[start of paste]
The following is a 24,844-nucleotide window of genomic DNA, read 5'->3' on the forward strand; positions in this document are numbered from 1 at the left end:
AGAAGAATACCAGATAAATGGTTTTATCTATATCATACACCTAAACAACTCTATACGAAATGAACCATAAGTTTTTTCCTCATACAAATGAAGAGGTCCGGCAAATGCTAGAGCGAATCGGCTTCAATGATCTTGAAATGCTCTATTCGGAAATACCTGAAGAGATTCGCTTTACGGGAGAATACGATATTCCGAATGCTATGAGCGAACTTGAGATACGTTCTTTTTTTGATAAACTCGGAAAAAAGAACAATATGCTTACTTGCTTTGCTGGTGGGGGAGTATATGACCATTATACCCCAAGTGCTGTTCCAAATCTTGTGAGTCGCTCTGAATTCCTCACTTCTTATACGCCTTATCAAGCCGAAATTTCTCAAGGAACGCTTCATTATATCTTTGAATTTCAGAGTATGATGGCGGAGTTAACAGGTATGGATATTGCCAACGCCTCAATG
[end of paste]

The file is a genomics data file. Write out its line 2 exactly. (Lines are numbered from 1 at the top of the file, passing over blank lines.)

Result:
AGAAGAATACCAGATAAATGGTTTTATCTATATCATACACCTAAACAACTCTATACGAAATGAACCATAAGTTTTTTCCTCATACAAATGAAGAGGTCCGGCAAATGCTAGAGCGAATCGGCTTCAATGATCTTGAAATGCTCTATTCGGAAATACCTGAAGAGATTCGCTTTACGGGAGAATACGATATTCCGAATGCTATGAGCGAACTTGAGATACGTTCTTTTTTTGATAAACTCGGAAAAAAGAACAATATGCTTACTTGCTTTGCTGGTGGGGGAGTATATGACCATTATACCCCAAGTGCTGTTCCAAATCTTGTGAGTCGCTCTGAATTCCTCACTTCTTATACGCCTTATCAAGCCGAAATTTCTCAAGGAACGCTTCATTATATCTTTGAATTTCAGAGTATGATGGCGGAGTTAACAGGTATGGATATTGCCAACGCCTCAATG